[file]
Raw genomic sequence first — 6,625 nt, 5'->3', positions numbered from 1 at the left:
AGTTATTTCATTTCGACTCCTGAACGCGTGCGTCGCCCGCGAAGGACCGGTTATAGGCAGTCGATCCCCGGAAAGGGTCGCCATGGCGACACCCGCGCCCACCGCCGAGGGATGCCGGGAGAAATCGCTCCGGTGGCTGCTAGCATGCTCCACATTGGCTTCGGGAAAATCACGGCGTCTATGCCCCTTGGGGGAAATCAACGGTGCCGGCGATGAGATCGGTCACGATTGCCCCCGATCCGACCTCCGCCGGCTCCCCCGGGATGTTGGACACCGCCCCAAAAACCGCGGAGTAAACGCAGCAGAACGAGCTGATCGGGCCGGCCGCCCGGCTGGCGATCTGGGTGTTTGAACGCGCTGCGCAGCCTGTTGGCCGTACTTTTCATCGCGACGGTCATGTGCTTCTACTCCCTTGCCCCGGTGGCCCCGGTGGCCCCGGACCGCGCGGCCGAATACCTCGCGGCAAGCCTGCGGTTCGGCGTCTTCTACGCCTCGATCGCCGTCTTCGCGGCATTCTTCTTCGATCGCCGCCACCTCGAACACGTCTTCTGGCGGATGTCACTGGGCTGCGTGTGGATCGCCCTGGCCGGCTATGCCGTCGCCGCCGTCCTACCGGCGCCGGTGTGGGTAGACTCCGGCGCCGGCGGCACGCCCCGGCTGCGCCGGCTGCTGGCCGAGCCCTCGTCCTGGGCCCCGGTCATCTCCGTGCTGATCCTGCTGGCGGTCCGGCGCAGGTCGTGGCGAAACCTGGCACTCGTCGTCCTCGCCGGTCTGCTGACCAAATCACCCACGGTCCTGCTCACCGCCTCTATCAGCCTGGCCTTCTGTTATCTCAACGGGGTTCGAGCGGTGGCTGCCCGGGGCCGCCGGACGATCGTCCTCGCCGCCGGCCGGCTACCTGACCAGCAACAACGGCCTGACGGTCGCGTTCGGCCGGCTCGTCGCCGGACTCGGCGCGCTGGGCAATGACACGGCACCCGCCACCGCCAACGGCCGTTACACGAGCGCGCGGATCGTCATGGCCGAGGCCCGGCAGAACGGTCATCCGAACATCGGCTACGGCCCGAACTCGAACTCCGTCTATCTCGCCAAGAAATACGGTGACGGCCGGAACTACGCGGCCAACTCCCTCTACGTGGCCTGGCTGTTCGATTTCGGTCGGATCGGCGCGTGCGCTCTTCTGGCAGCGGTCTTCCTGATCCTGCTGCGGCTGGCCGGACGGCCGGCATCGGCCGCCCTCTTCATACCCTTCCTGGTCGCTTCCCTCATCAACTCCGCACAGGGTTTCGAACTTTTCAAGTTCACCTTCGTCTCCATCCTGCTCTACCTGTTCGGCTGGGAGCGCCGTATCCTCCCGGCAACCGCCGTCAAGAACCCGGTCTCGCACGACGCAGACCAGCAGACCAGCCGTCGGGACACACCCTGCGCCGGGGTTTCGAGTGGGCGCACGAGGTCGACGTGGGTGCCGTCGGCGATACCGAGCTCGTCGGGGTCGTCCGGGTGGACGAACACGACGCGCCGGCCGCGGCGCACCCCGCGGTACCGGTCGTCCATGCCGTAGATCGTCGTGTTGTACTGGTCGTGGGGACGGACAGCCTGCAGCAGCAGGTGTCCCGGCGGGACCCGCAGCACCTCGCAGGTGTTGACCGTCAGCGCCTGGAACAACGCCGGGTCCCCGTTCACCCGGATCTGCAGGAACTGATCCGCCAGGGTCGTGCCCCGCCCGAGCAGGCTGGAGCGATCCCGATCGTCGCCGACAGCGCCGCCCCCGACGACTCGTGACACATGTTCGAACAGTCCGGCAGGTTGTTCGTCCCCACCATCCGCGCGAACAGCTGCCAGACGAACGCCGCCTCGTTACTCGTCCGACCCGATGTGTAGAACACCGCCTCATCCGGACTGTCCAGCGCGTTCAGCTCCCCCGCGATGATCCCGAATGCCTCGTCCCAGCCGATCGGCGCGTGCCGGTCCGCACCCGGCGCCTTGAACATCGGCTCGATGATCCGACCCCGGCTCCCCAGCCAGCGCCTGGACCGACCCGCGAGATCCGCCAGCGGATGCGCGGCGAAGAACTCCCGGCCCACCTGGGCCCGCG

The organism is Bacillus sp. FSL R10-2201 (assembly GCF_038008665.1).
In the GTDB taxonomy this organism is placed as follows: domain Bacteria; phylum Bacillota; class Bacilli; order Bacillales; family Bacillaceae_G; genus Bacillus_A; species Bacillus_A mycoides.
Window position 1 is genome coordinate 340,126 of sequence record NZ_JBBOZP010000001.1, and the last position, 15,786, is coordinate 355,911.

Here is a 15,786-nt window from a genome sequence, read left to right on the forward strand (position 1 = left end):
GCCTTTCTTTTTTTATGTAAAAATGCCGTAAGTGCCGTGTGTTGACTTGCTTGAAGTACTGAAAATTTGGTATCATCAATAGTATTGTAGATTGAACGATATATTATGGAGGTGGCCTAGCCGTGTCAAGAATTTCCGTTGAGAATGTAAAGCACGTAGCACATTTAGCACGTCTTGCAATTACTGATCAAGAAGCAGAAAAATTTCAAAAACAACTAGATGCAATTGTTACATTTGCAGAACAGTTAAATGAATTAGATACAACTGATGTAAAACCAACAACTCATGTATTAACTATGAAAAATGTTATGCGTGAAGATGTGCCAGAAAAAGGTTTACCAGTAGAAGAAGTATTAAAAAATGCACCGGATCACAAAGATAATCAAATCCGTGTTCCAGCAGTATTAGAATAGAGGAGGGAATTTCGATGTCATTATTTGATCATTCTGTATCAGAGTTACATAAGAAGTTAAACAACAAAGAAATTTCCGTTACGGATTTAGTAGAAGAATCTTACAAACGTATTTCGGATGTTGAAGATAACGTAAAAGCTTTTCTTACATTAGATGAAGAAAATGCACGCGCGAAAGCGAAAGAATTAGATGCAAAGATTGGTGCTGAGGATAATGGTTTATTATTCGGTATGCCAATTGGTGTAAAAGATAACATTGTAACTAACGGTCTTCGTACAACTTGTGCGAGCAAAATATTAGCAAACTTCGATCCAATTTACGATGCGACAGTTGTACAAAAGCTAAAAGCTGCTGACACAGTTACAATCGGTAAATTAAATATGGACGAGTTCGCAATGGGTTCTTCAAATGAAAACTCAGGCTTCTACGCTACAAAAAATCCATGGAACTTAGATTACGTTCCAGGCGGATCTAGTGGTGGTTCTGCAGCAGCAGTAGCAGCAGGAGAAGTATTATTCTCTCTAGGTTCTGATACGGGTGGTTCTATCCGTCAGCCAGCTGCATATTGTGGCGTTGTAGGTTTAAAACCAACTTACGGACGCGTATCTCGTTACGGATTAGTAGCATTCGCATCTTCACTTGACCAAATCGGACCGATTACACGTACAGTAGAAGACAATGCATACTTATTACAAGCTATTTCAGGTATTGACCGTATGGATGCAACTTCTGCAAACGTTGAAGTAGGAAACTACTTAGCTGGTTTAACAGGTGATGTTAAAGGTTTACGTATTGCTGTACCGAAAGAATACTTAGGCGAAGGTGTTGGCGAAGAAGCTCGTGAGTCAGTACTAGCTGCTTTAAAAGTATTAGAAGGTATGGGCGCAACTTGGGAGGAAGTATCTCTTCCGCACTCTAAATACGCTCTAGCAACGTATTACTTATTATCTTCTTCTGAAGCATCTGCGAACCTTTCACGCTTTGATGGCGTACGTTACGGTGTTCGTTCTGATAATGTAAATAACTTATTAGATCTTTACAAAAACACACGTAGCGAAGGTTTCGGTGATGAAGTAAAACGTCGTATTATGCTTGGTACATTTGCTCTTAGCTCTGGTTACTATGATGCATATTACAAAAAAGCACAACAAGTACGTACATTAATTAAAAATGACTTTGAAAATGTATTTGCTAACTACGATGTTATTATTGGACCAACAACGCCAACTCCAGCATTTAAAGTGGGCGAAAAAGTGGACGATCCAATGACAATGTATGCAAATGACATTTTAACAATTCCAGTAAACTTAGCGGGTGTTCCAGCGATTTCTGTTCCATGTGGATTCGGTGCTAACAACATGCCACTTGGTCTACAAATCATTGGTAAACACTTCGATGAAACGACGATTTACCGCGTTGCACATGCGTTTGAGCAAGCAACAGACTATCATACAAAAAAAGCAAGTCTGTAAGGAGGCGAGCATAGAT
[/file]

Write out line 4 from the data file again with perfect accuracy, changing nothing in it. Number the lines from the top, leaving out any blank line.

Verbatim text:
In the GTDB taxonomy this organism is placed as follows: domain Bacteria; phylum Bacillota; class Bacilli; order Bacillales; family Bacillaceae_G; genus Bacillus_A; species Bacillus_A mycoides.